Well, another IML has come and gone. Today is Thursday and I finally feel ready to write about it. Yes, I returned to Minnesota on Tuesday. It's been 36 hours and I'm finally ready to write about it.
The event was everything it has ever been to me the previous two times I've been there. It was fun, thrilling, intoxicating, satisfying, depressing, painful, and chaotic. But most of all, it was an eye-opening experience just as it usually is.
Despite the weekend being one big leather/sex fest with a random beauty pagent/contest thrown into the works, I have learned something major about myself every year I've gone and subjected myself to the torment that is IML. I'm pretty sure the weekend was not set out to be an educational session at a university. It never was. But the amount of growth that has occurred in my personal journey year after year has been astounding.
But to keep myself from getting too deep, I'll stop to interject that I also had lots and lots of kinky sex. ;)
It's an exhausting experience. I don't even know how it managed to happen, but I woke up by 10am each day we were there. I spent a decent amount of time working for Leatherati, which is something I never mind doing. I know that people are reading the posts on Leatherati Live so that gives me great motivation to keep going. I know that not everyone can be there with us.
Exhausting. By the time Tuesday morning arrives, the last thing I want to do is pack up, clean, or load the car. This year, there were twelve guys staying in our suite so we had quite a bit of packing and cleaning to do. We all go through each and every piece of gear laying around in the suite and make sure it all ends up in the right bag. We listen to music and recap the weekend while we do this, together, slowly packing away another new chapter in each of our lives. Once the entire room is clean and packed, we take one final moment to pour one last drink (usually mimosas) and toast to our brotherhood and another successful weekend at IML together.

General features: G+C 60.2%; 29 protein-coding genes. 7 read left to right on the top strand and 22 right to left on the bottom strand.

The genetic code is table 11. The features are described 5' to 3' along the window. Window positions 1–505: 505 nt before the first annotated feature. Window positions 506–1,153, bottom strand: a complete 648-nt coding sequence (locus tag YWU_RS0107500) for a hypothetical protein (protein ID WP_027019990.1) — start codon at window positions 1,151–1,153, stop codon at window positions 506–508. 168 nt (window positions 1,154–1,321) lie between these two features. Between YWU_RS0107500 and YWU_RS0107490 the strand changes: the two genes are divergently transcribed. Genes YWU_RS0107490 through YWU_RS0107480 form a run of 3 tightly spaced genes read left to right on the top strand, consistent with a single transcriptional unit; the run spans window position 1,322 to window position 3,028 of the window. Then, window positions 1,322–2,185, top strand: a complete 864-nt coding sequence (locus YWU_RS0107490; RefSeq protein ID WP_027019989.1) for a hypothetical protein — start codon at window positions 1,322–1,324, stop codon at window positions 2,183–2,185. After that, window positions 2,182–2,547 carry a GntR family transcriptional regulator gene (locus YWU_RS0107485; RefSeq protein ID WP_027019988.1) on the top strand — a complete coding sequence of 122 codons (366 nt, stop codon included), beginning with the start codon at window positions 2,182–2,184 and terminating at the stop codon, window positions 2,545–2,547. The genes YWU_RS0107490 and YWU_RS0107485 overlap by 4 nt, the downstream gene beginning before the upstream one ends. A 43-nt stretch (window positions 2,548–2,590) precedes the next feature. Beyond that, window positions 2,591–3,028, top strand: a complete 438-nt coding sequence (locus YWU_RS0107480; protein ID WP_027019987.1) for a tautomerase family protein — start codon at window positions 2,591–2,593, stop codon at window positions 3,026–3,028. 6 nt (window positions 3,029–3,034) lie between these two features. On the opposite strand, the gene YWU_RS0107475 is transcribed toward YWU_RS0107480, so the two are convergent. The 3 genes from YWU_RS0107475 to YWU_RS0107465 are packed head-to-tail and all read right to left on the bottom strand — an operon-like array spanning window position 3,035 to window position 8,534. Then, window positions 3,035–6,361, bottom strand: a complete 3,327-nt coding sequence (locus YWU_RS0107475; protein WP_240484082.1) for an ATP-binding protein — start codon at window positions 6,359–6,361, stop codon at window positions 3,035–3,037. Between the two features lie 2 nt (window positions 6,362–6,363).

We ate lunch, and then comes the long 6 hour drive back to Minnesota. That drive can be kind of relaxing in a lot of ways. We discuss what we liked, what we didn't like, ways we could change things for next year, and of course, what we learned.
Pup Trigger, my best friend and eternal partner in crime, has driven with me every year so far. This is good for two reasons: one, we cram so much gear into my Tahoe that we almost need a crowbar to fit it all in, and two, the conversation leads us to realize what we learned.
We dropped off the two guys who rode down along with us at around 9:30 or 10 at night. It's quiet in the car. It's just me and my brother and the silence and the moonlight and our exhausted bodies. The car was stopped. It's time to get out and unpack or something...but neither one of us could. We sat there. Frozen. Opening the car door and getting out would mean it's all over for another year, and neither one of us wanted to let that go.
We both agreed that this IML was one in which we each made incredible discoveries about leather, about kink, about contests, and about ourselves. But where are we now?
I told him that I felt like we were at a point in life where we were standing at the edge of a cliff. Turning back isn't an option now. We can only move forward; we have to find a way to get across the chasm and continue the journey on the other side. The distance between the cliffs is just barely barely close enough so that a huge jump across has a probability of success, but includes the possibility of failure. But the rock face is also scalable.
So what are the options at this point? Well, one option is to climb down the side of the cliff, walk across the bottom of the chasm, and find a way to scale up the other side. The other option, of course, is to get a running start, jump hard, and pray that you get close enough to the other side to grab on for dear life and pull yourself up.
We're on the edge of something big here in Minnesota. There's an opportunity before us at this time which may never present itself again. Therein lies the most important lesson of IML this year; this is our decision. No one is ever going to make it for us. If we take the time to scale the rock face, by the time we get to the other side, it will be too late.
No more excuses. We'll figure it all out. The decision is already made. We both know it. And to get the boost that we need, we're going to look to the same place we always have when we need it.
I look across to my brother, and yes, I do it with a tear in my eye. "Let's jump," I said. "Together."
We're on to something big here. More details soon. Thank you to everyone for an amazing IML.